Privacy on the internet has never been so dead, yet so alive.

In 2012, Edward Snowden unveiled the mass surveillance happening on the internet. We have never recovered since.

All of that surveillance is still happening. While there are efforts to curb it, it’s still done in secret. The scale of the internet and the progress of technology has only made surveillance easier. The pushback against surveillance is itself pushed back with even greater force.

I have never considered myself safe on the internet. I have been told by my parents to avoid revealing my name to someone on the internet. My identities were always pseudonymous. Being fairly shy and introverted greatly helped those efforts.

Let’s go back to 2012 for a moment. You’re probably using Skype, TeamSpeak, some of you still using IRC. I used to do that as well. Now I don’t. I don’t trust anything. My paranoia and alienation has only gotten stronger.

Right now we are much more informed on privacy and security. End-to-end encryption has become a common practice. I have understood that it’s only a matter of time until a data breach happens or a government introduces a backdoor.

We remember our happy, carefree times. Although, we must remember those times with a certain quote in mind — “Ignorance is bliss.”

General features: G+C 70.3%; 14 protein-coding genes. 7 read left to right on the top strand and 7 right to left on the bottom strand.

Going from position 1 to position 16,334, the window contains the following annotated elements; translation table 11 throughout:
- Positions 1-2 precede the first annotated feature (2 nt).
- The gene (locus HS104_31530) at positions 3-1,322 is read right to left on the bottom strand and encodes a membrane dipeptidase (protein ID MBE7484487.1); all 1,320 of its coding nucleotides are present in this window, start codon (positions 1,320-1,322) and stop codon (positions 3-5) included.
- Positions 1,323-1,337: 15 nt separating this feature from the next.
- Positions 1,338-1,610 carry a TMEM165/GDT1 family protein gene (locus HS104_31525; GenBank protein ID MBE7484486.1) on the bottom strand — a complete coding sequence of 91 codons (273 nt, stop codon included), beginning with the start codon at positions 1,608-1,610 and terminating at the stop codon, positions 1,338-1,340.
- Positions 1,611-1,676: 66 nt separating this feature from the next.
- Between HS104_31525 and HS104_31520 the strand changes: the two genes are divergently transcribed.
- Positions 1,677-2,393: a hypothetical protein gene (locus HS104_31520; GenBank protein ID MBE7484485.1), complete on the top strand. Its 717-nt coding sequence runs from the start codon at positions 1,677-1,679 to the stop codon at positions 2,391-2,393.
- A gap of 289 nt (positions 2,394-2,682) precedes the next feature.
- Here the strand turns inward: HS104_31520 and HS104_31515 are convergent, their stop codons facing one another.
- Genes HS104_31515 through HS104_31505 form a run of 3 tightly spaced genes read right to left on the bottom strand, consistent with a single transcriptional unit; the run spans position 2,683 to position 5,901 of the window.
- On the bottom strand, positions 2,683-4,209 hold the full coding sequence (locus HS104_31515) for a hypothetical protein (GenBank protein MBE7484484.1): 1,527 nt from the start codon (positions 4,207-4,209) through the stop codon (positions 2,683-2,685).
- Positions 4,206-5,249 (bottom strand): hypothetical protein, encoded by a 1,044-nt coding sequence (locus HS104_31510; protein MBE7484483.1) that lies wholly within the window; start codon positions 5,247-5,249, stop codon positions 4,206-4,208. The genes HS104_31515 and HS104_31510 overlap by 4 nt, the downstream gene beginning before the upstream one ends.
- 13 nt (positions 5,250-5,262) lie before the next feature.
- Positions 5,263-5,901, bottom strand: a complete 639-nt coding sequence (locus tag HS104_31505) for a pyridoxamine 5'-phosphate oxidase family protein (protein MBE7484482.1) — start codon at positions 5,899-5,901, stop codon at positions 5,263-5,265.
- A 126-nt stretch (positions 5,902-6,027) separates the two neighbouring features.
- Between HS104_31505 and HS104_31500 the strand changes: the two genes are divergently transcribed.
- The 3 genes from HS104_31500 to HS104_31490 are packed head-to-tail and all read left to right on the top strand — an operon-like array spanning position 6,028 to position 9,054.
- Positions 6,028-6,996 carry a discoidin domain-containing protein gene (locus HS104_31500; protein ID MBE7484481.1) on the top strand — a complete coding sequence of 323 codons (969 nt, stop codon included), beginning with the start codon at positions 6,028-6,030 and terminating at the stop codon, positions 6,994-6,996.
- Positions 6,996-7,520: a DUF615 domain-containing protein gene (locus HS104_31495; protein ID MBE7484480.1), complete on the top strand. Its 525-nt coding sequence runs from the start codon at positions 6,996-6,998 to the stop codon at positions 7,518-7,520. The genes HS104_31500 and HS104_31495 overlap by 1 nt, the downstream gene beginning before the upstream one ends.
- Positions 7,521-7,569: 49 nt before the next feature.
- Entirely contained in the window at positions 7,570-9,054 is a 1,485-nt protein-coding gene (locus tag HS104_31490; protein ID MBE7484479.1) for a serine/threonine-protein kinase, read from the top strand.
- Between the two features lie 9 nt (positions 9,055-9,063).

One post that I have published recently talks about the stagnation of this blog. I have my reasons for that, many of which have to do with privacy.

I don’t trust my domain name registrar, and the privacy protections they have in place. A data breach is absolutely feasible, and I can only imagine the extent of the damage that it will cause. My privacy and security is on a tightrope right now. After my domain expires, I might not renew it, and pray that they won’t be keeping my information after my account has been deleted.

While some of you might logically come to the conclusion that this is oppression and driving people to self-censor, I am not of that opinion. I think we are in the progress of a transition to more secure, more private technologies, that curb this oppression. We have Tor, I2P, Veilid, etc. Certainly, they don’t have the same reach as of the technologies of today, but they are feasible and much more private in comparison.

We continue to use many outdated, insecure technologies. We should not be pushing to protect them. Let them be phased out. This is the correct path.